Nürnberg Concert Hall

Nürnberg Concert Hall

URBAN DESIGN CONCEPT


The urban situation is characteristic for the transition from a clear and open suburban framework to a dense, closed urban makeup. The four-lane Münchenerstraße serves as the main artery for the city center, Schultheißallee acts as a ringed connection and the additional tram provides ample relief from the downtown environment. The intersection of this dominant axis has no urban quality or logic and functions only for the traffic of the area. Meistersingerhalle lies along the park beyond the downtown area. Its building volumes, while large, embed themselves in the park's landscape and therefore to not determine the urban configuration.

The Meistersingerhalle is of unique importance to the city of Nürnberg and beyond that signifcant nationally, necessitating a clear and distinctive urban situation for the building. The new concert hall sits directly at the intersection of both traffic axes that enclose and inform the city space. To supplement the existing building volumes of the Meistersingerhalle can the new concert hall the city space now decisive character and clearness lend. The new concert hall lends a decisive character and clearness to the city which it shapes in conjunction with the existing building volumes. From Schultheißallee, the expanded building ensemble creates a forecourt spanning between the old entrance pavillion and the new concert hall. This serves both parts of the building, serving as common access and divider of program.

In the interior there is another element to bind the buildings: the impressive foyer of the Meistersingerhalle is continued into the new building and connected to the existing hall with a large staircase. From this emerges a comb structure, through which the foyer serves as back bone and the divider of concert and conference rooms. Due to this structuring approach, the buildings are functionally connected with one another but from the outside are seen as independent, sovereign bodies.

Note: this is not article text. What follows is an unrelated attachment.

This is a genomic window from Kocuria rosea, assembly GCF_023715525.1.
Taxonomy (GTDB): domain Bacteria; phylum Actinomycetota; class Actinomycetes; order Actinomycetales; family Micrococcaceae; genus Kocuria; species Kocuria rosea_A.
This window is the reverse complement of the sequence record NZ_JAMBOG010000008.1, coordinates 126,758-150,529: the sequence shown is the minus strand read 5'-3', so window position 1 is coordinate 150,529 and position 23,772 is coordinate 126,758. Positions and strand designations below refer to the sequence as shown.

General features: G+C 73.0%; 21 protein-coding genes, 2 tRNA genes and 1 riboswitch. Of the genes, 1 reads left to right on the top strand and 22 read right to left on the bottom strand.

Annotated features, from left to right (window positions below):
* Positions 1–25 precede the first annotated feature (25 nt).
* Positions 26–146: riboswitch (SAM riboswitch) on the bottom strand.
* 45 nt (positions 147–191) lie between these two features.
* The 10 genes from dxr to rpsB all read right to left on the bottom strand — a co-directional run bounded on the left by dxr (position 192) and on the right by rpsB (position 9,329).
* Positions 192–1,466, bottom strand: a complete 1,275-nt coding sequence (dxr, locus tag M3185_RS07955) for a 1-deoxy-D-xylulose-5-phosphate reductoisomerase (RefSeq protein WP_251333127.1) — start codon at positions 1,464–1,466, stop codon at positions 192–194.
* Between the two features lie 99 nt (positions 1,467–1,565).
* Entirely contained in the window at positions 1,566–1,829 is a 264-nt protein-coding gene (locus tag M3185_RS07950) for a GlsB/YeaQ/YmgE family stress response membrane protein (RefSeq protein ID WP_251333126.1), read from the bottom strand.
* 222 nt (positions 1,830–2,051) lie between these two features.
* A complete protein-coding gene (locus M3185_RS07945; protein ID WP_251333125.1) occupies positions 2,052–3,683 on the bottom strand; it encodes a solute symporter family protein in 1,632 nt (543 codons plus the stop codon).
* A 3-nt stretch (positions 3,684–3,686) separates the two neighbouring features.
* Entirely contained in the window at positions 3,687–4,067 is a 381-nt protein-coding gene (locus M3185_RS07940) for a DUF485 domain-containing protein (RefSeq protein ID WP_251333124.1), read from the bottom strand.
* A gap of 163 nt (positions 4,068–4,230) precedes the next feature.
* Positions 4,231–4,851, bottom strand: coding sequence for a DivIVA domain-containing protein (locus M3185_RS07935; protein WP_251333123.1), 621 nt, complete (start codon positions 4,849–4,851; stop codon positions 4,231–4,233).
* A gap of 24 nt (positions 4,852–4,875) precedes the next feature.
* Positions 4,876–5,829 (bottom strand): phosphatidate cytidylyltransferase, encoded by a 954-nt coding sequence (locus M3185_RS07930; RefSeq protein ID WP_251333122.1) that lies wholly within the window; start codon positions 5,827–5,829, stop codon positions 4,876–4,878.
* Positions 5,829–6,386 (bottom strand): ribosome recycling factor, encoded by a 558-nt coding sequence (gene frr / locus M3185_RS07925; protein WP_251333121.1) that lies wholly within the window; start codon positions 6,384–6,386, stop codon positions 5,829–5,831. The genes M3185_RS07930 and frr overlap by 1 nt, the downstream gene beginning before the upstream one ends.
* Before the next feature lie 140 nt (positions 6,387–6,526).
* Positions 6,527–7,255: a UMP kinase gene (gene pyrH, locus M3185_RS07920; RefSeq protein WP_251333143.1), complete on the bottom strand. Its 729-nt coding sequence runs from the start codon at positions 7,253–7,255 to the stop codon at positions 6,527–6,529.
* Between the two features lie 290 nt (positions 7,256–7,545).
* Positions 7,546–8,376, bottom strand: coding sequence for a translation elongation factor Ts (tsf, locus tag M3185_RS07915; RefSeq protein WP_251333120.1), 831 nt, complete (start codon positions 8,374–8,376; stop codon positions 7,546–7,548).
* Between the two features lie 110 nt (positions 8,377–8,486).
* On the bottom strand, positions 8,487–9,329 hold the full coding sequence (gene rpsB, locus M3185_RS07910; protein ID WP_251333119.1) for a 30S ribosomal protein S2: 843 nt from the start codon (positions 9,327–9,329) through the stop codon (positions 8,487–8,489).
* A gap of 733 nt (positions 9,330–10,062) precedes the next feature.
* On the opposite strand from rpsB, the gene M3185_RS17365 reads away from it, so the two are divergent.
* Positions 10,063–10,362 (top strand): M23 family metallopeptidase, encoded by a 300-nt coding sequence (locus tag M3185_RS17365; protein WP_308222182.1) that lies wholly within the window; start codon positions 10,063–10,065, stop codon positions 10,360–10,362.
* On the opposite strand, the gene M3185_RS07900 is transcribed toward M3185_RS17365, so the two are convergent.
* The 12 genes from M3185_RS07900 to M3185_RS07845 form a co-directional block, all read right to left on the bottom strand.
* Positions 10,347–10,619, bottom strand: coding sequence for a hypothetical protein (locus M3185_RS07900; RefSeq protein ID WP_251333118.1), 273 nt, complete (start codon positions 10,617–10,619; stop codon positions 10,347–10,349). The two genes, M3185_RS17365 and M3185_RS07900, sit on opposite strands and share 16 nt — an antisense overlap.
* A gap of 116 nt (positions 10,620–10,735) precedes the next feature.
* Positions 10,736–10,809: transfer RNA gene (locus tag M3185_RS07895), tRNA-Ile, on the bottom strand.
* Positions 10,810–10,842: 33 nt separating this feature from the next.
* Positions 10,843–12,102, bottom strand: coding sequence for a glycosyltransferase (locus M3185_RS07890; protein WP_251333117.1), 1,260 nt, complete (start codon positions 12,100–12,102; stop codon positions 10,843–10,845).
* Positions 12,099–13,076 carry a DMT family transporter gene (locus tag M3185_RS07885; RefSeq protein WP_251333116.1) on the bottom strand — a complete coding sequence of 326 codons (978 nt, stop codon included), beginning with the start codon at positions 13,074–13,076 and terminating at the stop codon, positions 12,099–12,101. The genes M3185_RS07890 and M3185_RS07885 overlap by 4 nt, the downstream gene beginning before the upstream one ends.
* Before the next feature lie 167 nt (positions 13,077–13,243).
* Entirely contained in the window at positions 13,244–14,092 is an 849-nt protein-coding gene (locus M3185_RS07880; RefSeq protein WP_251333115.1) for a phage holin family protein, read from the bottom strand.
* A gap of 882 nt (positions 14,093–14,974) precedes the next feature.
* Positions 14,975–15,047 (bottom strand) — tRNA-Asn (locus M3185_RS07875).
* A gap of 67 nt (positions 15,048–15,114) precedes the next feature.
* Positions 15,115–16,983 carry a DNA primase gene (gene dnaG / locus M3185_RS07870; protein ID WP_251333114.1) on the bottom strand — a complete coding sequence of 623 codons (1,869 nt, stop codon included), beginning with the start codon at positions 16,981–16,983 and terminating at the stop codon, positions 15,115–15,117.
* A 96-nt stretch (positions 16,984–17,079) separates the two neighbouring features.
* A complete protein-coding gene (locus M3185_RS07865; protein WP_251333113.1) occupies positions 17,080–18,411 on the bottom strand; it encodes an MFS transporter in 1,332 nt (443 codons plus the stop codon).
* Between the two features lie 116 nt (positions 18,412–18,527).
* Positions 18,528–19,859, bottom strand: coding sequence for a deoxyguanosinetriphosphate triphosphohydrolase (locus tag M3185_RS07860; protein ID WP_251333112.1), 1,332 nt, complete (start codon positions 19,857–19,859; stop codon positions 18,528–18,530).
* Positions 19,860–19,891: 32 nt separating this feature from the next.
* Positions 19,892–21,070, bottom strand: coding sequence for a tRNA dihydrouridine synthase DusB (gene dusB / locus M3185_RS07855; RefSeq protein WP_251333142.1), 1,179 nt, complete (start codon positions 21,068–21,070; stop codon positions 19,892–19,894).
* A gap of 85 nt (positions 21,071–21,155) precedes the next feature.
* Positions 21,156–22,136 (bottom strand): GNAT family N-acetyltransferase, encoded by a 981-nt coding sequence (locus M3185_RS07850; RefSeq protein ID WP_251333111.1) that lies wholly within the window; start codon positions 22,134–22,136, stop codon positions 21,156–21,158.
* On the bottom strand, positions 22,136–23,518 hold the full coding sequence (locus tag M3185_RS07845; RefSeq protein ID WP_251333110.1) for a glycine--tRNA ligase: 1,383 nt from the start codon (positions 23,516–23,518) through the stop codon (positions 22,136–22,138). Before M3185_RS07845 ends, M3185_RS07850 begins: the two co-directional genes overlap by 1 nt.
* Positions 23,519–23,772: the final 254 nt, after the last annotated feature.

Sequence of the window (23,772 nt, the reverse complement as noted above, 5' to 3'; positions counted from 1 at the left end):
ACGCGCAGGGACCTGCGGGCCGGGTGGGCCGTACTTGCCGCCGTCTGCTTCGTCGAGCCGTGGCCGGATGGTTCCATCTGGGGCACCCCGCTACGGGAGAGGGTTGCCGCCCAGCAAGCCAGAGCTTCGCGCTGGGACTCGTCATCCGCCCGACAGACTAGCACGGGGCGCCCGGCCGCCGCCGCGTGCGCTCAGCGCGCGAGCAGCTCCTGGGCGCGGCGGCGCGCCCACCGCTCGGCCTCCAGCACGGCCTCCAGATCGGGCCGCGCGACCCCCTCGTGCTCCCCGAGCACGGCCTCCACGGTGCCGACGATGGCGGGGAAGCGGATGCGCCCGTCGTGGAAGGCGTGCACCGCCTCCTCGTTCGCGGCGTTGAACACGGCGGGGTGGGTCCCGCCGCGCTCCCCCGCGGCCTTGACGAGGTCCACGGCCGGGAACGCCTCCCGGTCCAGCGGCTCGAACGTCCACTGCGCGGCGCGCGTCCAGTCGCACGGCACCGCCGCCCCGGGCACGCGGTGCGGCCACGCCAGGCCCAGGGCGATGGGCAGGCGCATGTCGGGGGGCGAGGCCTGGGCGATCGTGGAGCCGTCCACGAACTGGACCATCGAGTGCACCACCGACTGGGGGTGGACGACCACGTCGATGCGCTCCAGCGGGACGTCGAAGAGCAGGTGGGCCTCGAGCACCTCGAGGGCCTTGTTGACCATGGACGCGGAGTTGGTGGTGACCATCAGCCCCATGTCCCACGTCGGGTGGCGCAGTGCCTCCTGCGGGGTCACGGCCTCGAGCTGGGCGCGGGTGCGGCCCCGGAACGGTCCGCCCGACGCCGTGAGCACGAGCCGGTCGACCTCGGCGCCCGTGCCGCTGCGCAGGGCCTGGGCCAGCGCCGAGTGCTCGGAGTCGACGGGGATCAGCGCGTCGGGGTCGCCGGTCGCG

The entrance to the new concert hall lies under the auditorium and is developed through a series of ramps and staircases that are connected to the new forecourt. This creates a distinct entry gesture that transforms the total building forms. This gesture raises a suspenseful, unmistakable construction from an ordinary, rectilinear volume. As the volume is raised in front, it descends into the landscape towards the park and hotel. The visitor is led under the building, entering a new world apart from the plane they normally occupy. Once in the building, the visitor is brought with a large staircase into the higher levels of the foyer. The movement leads them along the outer building walls in a spiral form to the top where there is another change in perspective. They reach the auditorium via the front or the long side, completing the spiralling route.

Services and artist foyer are oriented to the park and hotel without crossover with the situation for the spectators, developed in a manner similar to the forecourt.

FACADE


For the design of the facade there were two relevant aspects. For one thing the building should demonstrate to the viewer through its presence and materiality, its cultural significance and function without overshadowing the existing Meistersingerhalle. Rather, an introduction to the connected nature of the buildings should emerge, analogous with the interior connection.
The structural steel skeleton is visible behind the glazed building shell. All four facade displayed are developed on the same principle: the opaque, closed glass surfaces along the upper building edge develop over the vertical course of the building into surfaces which are almost transparent. The highest degree of transparency is at the entrance and foyer area, bringing a luminosity to the condition.
A light colored print on the outer side of the large panels gives the glass its opaque effect. The roofing is from a similarly opaque glass is ventilated by solid ceiling plates. A lighted ceiling is designed for the underside of the concert auditorium.

CONSTRUCTION PRINCIPLE


The concert hall is in principle a simple cubic building, that is transformed. This transformation cantilevers the previously upright volume. A steel framework is used in the building shell as the supporting structure of the cantilever. Solid, reinforced concrete construction is used for the auditorium, all spring-mounted and adjusted to the cubature following the house in house principle. Horizontal supporting structures such as the ceilings and roofs are reduced in height by a reinforced concrete structure of support grids.

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